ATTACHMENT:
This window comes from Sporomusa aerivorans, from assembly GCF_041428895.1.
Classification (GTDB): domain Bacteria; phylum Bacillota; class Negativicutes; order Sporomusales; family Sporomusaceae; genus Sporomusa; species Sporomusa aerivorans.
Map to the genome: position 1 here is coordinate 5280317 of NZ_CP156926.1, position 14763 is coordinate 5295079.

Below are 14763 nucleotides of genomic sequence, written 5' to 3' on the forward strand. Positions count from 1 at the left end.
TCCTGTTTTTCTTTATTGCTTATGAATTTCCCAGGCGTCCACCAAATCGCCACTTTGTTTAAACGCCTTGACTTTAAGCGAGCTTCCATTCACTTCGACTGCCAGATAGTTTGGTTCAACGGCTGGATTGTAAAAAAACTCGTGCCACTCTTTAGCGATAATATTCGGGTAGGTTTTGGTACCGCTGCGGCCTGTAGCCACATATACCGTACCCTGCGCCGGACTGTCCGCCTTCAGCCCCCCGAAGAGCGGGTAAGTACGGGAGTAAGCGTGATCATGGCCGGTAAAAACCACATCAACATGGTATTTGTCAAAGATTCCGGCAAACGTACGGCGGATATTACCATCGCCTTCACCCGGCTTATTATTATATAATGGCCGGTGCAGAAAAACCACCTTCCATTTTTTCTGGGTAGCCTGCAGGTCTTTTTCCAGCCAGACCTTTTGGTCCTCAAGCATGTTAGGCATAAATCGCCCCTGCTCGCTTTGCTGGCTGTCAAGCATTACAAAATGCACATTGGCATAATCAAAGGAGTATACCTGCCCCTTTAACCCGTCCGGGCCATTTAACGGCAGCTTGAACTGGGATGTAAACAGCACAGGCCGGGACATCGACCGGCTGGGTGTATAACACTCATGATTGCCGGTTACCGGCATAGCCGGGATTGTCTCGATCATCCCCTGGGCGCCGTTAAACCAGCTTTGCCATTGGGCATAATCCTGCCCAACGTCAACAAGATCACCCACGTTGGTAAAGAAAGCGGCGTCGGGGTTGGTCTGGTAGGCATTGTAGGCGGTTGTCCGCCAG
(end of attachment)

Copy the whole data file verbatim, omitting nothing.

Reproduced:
This window comes from Sporomusa aerivorans, from assembly GCF_041428895.1.
Classification (GTDB): domain Bacteria; phylum Bacillota; class Negativicutes; order Sporomusales; family Sporomusaceae; genus Sporomusa; species Sporomusa aerivorans.
Map to the genome: position 1 here is coordinate 5280317 of NZ_CP156926.1, position 14763 is coordinate 5295079.

Below are 14763 nucleotides of genomic sequence, written 5' to 3' on the forward strand. Positions count from 1 at the left end.
TCCTGTTTTTCTTTATTGCTTATGAATTTCCCAGGCGTCCACCAAATCGCCACTTTGTTTAAACGCCTTGACTTTAAGCGAGCTTCCATTCACTTCGACTGCCAGATAGTTTGGTTCAACGGCTGGATTGTAAAAAAACTCGTGCCACTCTTTAGCGATAATATTCGGGTAGGTTTTGGTACCGCTGCGGCCTGTAGCCACATATACCGTACCCTGCGCCGGACTGTCCGCCTTCAGCCCCCCGAAGAGCGGGTAAGTACGGGAGTAAGCGTGATCATGGCCGGTAAAAACCACATCAACATGGTATTTGTCAAAGATTCCGGCAAACGTACGGCGGATATTACCATCGCCTTCACCCGGCTTATTATTATATAATGGCCGGTGCAGAAAAACCACCTTCCATTTTTTCTGGGTAGCCTGCAGGTCTTTTTCCAGCCAGACCTTTTGGTCCTCAAGCATGTTAGGCATAAATCGCCCCTGCTCGCTTTGCTGGCTGTCAAGCATTACAAAATGCACATTGGCATAATCAAAGGAGTATACCTGCCCCTTTAACCCGTCCGGGCCATTTAACGGCAGCTTGAACTGGGATGTAAACAGCACAGGCCGGGACATCGACCGGCTGGGTGTATAACACTCATGATTGCCGGTTACCGGCATAGCCGGGATTGTCTCGATCATCCCCTGGGCGCCGTTAAACCAGCTTTGCCATTGGGCATAATCCTGCCCAACGTCAACAAGATCACCCACGTTGGTAAAGAAAGCGGCGTCGGGGTTGGTCTGGTAGGCATTGTAGGCGGTTGTCCGCCAG